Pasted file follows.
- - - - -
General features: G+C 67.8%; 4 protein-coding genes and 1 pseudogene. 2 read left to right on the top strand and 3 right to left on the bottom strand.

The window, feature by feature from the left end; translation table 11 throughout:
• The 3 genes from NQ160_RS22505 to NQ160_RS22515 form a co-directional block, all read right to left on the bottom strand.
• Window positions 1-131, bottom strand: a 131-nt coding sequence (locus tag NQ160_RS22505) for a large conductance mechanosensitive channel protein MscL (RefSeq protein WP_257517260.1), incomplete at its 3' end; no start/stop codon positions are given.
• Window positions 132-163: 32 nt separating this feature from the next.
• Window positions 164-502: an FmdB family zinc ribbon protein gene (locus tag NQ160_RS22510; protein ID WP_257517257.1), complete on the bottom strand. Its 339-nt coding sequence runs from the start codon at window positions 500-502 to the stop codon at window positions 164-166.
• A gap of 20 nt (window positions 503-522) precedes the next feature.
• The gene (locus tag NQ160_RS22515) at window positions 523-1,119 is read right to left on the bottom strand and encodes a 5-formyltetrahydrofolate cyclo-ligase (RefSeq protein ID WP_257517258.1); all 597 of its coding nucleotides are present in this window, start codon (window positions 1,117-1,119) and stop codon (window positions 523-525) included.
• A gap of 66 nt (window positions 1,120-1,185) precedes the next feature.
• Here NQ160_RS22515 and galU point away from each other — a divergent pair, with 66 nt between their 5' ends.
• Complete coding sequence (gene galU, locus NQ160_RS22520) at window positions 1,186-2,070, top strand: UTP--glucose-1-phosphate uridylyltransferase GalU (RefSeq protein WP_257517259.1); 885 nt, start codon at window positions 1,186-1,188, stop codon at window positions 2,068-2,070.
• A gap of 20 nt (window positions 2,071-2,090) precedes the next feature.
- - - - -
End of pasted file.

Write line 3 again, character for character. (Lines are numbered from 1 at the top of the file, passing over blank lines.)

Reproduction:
• The 3 genes from NQ160_RS22505 to NQ160_RS22515 form a co-directional block, all read right to left on the bottom strand.